Restroom privacy and sensible construction

Evaluating all-gender restrooms

These construction implications should be considered when deciding between gendered restrooms and all-gender restrooms. Generally, an all-gender restroom will be somewhat more expensive than a gendered restroom with the same square footage and intended capacity, due to increased costs for both the toilet compartments and associated infrastructure costs.

In gendered restrooms, increased-height toilet compartments are often the best choice, as they are an extremely cost-effective method of achieving an increased level of privacy compared to standard toilet compartments. Extended-height toilet compartments can also be a good choice, although they may offer increased construction costs due to the number of trades involved.

For all-gender restrooms, the combination of cost effectiveness and very high level of privacy often make extended-height toilet compartments the best choice. Fully enclosed with drywall compartments may also be a good option due to the extremely high level of privacy, but they may result in increased construction costs.

In both gendered and all-gender restrooms, individual toilet rooms with lavatories are an inefficient use of space, resources, time, and money, while providing limited user capacity compared to all other privacy solutions.

Comparing the implications of privacy solutions

The panels of increased-height toilet compartments are usually 1829 mm (72 in.) tall.

Standard toilet compartments with 1473-mm tall doors and panels with 2159-mm (85-in.) tall stiles will cost between $650 and $1500 per compartment, for a total of $3750 to $7500 for a five-compartment layout. There are typically no infrastructure implications. Only plumbing and tiling services are required.

Increased height toilet partitions with 1829-mm tall doors and panels with 2159-mm tall stiles will cost between $1500 and $2200 per compartment, for a total for $7500 to $11,000. There are no infrastructure implications. Only plumbing and tiling are required.

Extended height toilet partitions feature doors, stiles, and panels to fit the room’s height. They cost between $2200 and $2600 per compartment for a total cost of $11,000 to $18,000, plus about $900 per compartment for separate HVAC, fire suppression systems, and alarms, as well as lighting. Plumbing, tiling, electrical, and mechanical services are required.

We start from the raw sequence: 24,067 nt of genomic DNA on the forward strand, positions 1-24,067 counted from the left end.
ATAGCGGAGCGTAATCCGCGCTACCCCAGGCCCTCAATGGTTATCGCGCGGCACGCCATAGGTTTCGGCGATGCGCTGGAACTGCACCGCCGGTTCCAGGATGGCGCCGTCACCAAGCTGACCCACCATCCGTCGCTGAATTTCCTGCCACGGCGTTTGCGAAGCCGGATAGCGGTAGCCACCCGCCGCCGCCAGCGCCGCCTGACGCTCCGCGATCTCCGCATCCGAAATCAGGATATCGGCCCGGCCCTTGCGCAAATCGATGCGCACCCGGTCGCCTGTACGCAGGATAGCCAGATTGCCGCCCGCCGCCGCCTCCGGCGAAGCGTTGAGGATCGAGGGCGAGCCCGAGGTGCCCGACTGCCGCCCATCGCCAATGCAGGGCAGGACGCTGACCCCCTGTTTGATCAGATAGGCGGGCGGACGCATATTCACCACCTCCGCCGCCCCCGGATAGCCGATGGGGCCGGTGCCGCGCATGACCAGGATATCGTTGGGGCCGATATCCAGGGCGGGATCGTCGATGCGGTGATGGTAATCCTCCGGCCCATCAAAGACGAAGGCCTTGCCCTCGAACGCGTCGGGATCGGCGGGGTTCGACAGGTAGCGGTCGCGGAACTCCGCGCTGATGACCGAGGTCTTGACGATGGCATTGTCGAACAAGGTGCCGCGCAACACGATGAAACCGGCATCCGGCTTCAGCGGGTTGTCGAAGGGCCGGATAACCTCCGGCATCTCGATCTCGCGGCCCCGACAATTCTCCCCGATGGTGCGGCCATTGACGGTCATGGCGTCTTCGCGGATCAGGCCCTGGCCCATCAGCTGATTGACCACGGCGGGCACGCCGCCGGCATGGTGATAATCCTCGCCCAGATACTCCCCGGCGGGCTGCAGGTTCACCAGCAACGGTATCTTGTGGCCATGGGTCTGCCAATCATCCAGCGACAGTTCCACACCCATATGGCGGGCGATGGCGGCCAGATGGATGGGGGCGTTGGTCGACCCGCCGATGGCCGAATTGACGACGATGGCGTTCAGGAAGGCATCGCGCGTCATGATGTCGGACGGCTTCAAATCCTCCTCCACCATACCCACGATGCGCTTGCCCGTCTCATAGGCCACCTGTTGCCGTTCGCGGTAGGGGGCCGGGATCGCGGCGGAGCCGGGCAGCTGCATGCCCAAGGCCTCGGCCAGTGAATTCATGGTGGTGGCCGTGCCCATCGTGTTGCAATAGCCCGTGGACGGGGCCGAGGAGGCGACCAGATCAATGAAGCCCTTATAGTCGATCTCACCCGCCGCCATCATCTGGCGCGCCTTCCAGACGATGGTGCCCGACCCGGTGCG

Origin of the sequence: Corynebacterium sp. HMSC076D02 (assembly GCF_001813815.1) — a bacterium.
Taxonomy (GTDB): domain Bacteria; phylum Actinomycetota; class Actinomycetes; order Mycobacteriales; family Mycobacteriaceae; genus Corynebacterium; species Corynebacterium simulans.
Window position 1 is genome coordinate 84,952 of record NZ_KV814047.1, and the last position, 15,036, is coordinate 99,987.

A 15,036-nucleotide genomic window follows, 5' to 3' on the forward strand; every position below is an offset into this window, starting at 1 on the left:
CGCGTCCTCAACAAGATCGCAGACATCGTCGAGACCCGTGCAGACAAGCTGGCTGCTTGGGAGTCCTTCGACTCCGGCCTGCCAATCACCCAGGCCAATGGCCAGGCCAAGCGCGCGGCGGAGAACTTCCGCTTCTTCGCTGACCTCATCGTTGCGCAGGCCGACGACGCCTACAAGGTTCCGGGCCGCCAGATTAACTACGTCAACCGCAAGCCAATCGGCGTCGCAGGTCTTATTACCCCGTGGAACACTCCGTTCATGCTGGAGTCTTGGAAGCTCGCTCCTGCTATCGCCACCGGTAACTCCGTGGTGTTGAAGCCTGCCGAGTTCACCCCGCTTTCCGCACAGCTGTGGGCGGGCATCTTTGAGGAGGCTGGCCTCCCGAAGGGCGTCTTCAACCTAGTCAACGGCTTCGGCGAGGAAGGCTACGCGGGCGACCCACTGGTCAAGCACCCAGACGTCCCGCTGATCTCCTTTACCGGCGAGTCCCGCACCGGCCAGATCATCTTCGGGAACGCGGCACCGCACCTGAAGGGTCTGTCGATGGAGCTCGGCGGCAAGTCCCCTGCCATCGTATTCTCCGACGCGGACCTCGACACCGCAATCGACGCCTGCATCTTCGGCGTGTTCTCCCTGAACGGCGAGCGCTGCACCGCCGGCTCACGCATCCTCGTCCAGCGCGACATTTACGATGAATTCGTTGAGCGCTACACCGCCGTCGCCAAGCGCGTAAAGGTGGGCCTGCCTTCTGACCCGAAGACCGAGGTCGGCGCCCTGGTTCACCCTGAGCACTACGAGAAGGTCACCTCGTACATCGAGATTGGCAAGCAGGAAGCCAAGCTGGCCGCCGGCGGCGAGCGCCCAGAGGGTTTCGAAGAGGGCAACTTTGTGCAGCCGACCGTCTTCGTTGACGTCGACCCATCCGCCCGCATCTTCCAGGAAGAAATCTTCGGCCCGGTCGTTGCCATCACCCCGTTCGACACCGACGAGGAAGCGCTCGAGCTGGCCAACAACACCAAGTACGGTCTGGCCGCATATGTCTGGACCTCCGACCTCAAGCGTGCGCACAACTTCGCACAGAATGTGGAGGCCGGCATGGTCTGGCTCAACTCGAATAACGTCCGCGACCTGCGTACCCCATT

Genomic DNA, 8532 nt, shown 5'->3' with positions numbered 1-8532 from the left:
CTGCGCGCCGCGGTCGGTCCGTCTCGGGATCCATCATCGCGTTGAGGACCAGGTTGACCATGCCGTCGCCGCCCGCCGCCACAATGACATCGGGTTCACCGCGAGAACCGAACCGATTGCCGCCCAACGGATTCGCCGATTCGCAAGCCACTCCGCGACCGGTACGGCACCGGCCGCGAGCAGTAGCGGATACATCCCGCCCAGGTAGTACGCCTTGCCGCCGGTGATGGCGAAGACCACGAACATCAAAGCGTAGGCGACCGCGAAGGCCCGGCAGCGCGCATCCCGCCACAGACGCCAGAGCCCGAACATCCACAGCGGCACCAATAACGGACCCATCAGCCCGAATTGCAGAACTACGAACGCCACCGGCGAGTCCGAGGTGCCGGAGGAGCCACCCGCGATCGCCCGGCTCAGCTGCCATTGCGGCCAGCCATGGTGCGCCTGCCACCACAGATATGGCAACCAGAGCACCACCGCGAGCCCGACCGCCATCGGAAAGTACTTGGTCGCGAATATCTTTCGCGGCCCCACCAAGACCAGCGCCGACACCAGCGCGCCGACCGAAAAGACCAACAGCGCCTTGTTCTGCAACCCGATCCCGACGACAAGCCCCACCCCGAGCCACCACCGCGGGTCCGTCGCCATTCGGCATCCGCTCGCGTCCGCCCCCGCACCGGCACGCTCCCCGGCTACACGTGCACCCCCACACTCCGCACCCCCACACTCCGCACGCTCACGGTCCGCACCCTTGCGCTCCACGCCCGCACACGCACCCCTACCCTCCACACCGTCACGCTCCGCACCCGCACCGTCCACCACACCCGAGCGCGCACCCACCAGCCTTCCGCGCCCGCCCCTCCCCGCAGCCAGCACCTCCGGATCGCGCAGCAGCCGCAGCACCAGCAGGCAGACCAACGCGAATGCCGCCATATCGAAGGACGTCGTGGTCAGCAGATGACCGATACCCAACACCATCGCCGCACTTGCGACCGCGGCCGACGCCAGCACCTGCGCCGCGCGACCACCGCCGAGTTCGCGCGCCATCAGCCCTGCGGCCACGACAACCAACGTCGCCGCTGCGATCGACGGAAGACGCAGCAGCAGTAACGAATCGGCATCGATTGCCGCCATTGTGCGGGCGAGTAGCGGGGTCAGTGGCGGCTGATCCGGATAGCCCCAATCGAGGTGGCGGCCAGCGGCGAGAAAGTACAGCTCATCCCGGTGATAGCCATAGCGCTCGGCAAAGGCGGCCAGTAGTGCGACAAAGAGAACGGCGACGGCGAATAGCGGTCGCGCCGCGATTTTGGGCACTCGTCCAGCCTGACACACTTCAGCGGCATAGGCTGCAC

A fully enclosed compartment with drywall to fit the room’s height will cost from $2700 to $4000 per room, totaling $13,500 to $20,000 or more. The client will also pay around $900 for infrastructure and must coordinate six trades: plumbing, framing and drywall, painting, tiling, electrical, and mechanical.

A single-user individual toilet room with lavatory will require all necessary fixtures to be self-contained. This will cost approximately $20,000 to $25,000 per room and will require trades like framing, drywall, paint, tile and others, separate lighting, HVAC and fire suppression systems, and, most expensively, separate restroom fixtures for each individual room. More space will be required for individual restroom fixtures in each room as well as making sure there is the appropriate number of single-user restrooms that are ADA compliant.

ADA/ICC compliance considerations

While toilet cubicles and partitions should be designed with the privacy needs of occupants in mind, applicable accessibility requirements still apply.

When choosing a privacy solution, it is critical to consider and account for the space required to satisfy ADA and/or the International Code Council (ICC) A117.1-2017, Accessible and Usable Buildings and Facilities, requirements. Some of these considerations include the width of entrances, exits, and aisles, as well as wheelchair turning space. Wheelchair accessible toilet compartments present challenges with horizontal and vertical toe clearance requirements, which can often be alleviated by deeper and/or wider compartments. Ambulatory accessible toilet compartments must meet ADA and ICC A117.1-2017 requirements for width dimensions, door pull hardware, door swing direction, and horizontal grab bars.

Conclusion

As more patrons come to expect privacy in commercial and institutional restrooms, so do building owners and developers. Restroom privacy has transcended trend status and is now a design convention. A range of options are available to design professionals today to satisfy their project requirements while staying sensible, on time, and within budget.

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